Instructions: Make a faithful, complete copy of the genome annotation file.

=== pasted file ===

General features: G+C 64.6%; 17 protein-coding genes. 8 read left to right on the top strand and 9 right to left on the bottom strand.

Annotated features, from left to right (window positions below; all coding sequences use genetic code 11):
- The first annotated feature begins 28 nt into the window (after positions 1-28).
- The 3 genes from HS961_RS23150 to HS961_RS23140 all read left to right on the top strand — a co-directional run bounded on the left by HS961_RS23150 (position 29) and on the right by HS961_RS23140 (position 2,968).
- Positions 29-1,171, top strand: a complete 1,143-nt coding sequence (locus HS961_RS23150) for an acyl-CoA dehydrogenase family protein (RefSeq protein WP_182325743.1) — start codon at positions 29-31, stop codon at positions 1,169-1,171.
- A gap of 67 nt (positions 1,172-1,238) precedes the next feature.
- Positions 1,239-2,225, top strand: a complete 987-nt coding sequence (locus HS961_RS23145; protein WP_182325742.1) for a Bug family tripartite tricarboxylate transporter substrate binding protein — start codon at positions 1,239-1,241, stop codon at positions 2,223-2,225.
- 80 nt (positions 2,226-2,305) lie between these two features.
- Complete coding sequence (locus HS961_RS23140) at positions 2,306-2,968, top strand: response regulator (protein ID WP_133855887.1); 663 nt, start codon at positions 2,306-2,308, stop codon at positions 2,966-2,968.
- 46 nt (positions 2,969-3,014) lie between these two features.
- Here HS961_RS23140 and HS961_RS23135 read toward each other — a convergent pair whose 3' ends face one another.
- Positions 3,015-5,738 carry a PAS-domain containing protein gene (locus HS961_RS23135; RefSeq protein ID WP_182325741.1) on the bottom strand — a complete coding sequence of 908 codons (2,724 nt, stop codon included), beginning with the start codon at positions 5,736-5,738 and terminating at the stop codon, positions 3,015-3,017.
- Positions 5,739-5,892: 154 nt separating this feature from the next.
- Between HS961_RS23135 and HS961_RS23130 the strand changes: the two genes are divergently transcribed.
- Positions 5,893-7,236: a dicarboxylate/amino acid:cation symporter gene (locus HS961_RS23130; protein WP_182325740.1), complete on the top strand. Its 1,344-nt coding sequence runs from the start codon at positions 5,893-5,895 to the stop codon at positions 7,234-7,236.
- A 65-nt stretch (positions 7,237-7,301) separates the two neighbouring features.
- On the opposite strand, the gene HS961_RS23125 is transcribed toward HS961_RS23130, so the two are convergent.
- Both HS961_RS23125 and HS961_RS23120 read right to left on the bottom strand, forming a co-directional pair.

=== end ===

General features: G+C 64.6%; 17 protein-coding genes. 8 read left to right on the top strand and 9 right to left on the bottom strand.

Annotated features, from left to right (window positions below; all coding sequences use genetic code 11):
- The first annotated feature begins 28 nt into the window (after positions 1-28).
- The 3 genes from HS961_RS23150 to HS961_RS23140 all read left to right on the top strand — a co-directional run bounded on the left by HS961_RS23150 (position 29) and on the right by HS961_RS23140 (position 2,968).
- Positions 29-1,171, top strand: a complete 1,143-nt coding sequence (locus HS961_RS23150) for an acyl-CoA dehydrogenase family protein (RefSeq protein WP_182325743.1) — start codon at positions 29-31, stop codon at positions 1,169-1,171.
- A gap of 67 nt (positions 1,172-1,238) precedes the next feature.
- Positions 1,239-2,225, top strand: a complete 987-nt coding sequence (locus HS961_RS23145; protein WP_182325742.1) for a Bug family tripartite tricarboxylate transporter substrate binding protein — start codon at positions 1,239-1,241, stop codon at positions 2,223-2,225.
- 80 nt (positions 2,226-2,305) lie between these two features.
- Complete coding sequence (locus HS961_RS23140) at positions 2,306-2,968, top strand: response regulator (protein ID WP_133855887.1); 663 nt, start codon at positions 2,306-2,308, stop codon at positions 2,966-2,968.
- 46 nt (positions 2,969-3,014) lie between these two features.
- Here HS961_RS23140 and HS961_RS23135 read toward each other — a convergent pair whose 3' ends face one another.
- Positions 3,015-5,738 carry a PAS-domain containing protein gene (locus HS961_RS23135; RefSeq protein ID WP_182325741.1) on the bottom strand — a complete coding sequence of 908 codons (2,724 nt, stop codon included), beginning with the start codon at positions 5,736-5,738 and terminating at the stop codon, positions 3,015-3,017.
- Positions 5,739-5,892: 154 nt separating this feature from the next.
- Between HS961_RS23135 and HS961_RS23130 the strand changes: the two genes are divergently transcribed.
- Positions 5,893-7,236: a dicarboxylate/amino acid:cation symporter gene (locus HS961_RS23130; protein WP_182325740.1), complete on the top strand. Its 1,344-nt coding sequence runs from the start codon at positions 5,893-5,895 to the stop codon at positions 7,234-7,236.
- A 65-nt stretch (positions 7,237-7,301) separates the two neighbouring features.
- On the opposite strand, the gene HS961_RS23125 is transcribed toward HS961_RS23130, so the two are convergent.
- Both HS961_RS23125 and HS961_RS23120 read right to left on the bottom strand, forming a co-directional pair.